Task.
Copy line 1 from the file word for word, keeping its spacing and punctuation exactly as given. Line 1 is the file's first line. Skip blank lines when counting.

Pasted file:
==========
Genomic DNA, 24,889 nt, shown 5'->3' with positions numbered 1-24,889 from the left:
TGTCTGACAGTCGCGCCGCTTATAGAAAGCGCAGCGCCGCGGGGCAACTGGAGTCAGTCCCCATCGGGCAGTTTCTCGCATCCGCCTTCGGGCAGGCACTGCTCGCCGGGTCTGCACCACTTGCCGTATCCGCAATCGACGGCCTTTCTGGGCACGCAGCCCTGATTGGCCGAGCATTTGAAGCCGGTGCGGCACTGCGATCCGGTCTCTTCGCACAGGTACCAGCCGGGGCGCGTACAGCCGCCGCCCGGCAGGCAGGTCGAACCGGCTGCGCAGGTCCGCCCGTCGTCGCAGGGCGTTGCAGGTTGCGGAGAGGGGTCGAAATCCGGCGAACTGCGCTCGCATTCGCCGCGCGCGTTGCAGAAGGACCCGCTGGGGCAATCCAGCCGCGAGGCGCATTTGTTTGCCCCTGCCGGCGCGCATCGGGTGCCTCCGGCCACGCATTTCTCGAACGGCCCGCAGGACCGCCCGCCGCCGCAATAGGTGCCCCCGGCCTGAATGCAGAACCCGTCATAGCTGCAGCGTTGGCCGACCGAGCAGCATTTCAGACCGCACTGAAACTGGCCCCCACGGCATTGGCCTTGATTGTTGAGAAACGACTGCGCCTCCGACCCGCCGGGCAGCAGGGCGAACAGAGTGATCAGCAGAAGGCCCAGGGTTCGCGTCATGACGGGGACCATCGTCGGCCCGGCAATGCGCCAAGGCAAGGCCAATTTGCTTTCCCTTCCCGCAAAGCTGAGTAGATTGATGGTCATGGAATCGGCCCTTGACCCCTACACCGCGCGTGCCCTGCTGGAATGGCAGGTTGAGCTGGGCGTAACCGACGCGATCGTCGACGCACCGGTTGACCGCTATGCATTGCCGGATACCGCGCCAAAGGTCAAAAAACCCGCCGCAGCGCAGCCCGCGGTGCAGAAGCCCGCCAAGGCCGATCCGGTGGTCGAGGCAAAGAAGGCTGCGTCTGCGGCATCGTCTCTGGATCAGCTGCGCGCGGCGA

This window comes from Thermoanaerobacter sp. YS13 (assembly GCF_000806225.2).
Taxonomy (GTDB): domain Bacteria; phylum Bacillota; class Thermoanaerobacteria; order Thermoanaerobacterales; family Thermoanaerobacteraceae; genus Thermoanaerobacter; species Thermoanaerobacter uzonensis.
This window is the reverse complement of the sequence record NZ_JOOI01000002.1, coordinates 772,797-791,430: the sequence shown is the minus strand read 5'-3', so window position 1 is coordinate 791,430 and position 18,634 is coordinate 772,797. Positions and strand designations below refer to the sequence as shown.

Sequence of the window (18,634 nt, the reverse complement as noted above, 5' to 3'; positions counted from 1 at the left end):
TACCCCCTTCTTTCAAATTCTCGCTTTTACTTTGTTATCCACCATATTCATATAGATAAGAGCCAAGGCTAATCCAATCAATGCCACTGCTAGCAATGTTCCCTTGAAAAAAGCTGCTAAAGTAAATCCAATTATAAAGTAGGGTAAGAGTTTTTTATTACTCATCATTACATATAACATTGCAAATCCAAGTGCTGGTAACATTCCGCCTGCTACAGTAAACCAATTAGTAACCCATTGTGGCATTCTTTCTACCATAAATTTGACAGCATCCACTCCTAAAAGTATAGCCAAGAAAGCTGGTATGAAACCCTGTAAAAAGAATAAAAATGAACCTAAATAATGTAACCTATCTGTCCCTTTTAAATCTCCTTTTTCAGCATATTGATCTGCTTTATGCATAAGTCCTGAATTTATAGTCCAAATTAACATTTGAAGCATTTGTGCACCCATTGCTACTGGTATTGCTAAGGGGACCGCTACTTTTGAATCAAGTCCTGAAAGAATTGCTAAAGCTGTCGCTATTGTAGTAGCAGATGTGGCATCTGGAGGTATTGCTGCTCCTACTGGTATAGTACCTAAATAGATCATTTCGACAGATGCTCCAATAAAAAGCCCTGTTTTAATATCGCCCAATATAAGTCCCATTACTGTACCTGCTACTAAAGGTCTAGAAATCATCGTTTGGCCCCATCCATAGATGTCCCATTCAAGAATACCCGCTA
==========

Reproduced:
Genomic DNA, 24,889 nt, shown 5'->3' with positions numbered 1-24,889 from the left: